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Am J Nephrol. 2013;37(1):74-83. doi: 10.1159/000345960. Epub 2013 Jan 22.

Mortality and renal outcome of primary glomerulonephritis in Korea: observation in 1,943 biopsied cases.

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  • 1Department of Internal Medicine, Seoul National University Hospital, Seongnam, Republic of Korea.



Previous epidemiological studies have focused on the prevalence of primary glomerulonephritis (GN), but few have explored long-term patient outcomes. This study was conducted to investigate the long-term patient and renal outcomes of primary GN.


A total of 1,943 biopsy-proven primary GN patients were included. The outcomes were mortality and end-stage renal disease (ESRD) progression. The relative mortality rate was expressed by the standardized mortality ratio (SMR) and the 95% confidence interval (CI).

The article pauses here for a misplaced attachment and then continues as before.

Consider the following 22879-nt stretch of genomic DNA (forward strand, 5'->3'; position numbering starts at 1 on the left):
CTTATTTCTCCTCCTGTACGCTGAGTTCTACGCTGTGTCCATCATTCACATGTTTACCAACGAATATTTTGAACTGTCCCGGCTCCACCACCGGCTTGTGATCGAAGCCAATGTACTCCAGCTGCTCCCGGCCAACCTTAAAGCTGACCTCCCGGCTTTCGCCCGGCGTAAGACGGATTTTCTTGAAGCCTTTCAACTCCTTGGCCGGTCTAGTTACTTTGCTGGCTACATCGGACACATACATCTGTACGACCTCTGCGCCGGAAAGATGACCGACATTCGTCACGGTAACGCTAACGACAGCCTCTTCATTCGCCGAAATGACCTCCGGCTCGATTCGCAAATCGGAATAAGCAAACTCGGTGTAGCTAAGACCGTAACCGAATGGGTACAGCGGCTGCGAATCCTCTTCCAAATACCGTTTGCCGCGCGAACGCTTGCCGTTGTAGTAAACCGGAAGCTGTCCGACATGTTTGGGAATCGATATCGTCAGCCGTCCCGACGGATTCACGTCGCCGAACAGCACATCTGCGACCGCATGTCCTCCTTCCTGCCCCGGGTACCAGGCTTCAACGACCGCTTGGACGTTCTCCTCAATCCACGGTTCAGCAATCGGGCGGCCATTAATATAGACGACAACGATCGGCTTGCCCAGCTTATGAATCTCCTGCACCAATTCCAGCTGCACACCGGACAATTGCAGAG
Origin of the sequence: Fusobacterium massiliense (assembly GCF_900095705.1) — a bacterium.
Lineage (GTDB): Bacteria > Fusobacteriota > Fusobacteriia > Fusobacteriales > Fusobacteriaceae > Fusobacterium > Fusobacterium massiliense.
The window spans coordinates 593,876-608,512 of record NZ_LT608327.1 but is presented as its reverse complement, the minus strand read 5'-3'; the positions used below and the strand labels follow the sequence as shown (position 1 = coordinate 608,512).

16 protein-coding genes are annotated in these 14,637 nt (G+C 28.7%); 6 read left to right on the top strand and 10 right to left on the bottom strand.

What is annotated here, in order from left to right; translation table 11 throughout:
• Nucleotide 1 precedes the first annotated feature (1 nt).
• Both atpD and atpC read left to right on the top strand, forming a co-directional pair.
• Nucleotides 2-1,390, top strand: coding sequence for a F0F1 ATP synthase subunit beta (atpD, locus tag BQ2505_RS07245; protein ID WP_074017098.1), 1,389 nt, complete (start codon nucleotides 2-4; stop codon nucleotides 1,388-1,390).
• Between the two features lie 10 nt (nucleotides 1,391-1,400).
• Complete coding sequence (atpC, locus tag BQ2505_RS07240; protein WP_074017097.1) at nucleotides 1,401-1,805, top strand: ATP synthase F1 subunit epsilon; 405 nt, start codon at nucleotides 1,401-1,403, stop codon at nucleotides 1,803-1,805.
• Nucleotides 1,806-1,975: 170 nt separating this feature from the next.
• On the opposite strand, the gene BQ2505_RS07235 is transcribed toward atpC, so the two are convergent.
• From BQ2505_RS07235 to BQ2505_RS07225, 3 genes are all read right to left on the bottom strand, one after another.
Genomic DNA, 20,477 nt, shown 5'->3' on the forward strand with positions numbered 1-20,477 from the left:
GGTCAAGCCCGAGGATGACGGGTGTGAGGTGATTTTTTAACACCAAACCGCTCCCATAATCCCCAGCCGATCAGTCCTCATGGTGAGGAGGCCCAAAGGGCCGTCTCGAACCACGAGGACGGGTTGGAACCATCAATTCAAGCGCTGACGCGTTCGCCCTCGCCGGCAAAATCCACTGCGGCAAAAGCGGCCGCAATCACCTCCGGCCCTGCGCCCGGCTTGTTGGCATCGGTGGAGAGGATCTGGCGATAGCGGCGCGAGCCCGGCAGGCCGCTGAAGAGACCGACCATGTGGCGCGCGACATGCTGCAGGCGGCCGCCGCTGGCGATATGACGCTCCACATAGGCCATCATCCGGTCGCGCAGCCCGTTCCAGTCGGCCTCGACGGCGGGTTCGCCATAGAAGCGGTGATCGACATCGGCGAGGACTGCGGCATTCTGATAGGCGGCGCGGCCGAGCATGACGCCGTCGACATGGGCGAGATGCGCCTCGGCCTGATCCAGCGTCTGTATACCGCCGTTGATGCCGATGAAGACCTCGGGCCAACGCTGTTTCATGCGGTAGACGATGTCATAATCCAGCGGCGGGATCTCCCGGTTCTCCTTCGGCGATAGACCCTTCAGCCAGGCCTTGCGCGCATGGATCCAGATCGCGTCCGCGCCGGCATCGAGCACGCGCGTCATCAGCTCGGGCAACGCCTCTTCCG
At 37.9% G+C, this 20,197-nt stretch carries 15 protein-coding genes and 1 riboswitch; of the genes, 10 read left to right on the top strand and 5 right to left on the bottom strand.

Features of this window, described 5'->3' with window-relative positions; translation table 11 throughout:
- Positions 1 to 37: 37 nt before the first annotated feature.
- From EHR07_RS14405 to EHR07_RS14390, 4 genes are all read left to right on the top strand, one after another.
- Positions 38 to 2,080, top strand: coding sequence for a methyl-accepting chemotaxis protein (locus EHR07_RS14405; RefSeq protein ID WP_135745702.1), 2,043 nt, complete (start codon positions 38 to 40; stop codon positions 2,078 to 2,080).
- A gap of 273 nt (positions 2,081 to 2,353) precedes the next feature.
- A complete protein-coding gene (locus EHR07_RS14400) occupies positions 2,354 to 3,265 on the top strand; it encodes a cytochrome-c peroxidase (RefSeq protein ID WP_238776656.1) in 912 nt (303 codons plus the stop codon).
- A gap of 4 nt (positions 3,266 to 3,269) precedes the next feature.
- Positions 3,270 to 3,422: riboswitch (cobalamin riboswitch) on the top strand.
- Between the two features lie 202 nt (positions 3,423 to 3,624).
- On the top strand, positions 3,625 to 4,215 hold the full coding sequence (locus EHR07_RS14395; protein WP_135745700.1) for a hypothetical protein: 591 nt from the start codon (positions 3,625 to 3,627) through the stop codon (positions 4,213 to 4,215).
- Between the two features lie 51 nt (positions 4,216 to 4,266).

During the median follow-up of 90 months, 325 (16.7%) patients progressed to ESRD and 164 (8.4%) patients died. Patients with minimal change disease exhibited the best renal and patient outcomes, whereas those with membranoproliferative GN had the worst. IgA nephropathy patients appeared to have a good survival rate in spite of their considerable progression to ESRD, and focal segmental glomerulosclerosis patients showed poor renal and patient outcomes. Mortality was 67% higher in primary GN patients than in the age- and sex-matched general population (SMR, 1.67; 95% CI, 1.42-1.95). The difference was more prominent in women (SMR, 2.95; 95% CI, 2.27-3.77) than in men (SMR, 1.31; 95% CI, 1.07-1.60). Renal risk factors, e.g. hypertension, proteinuria and initial renal dysfunction, were all associated with higher mortality, and the relative mortality rate increased with the number of risk factors.


In patients with primary GN, mortality is significantly higher than in the age-/sex-matched general population, especially in women. Moreover, the presence of renal risk factors is positively associated with both relative mortality and progression to ESRD.

Copyright © 2013 S. Karger AG, Basel.

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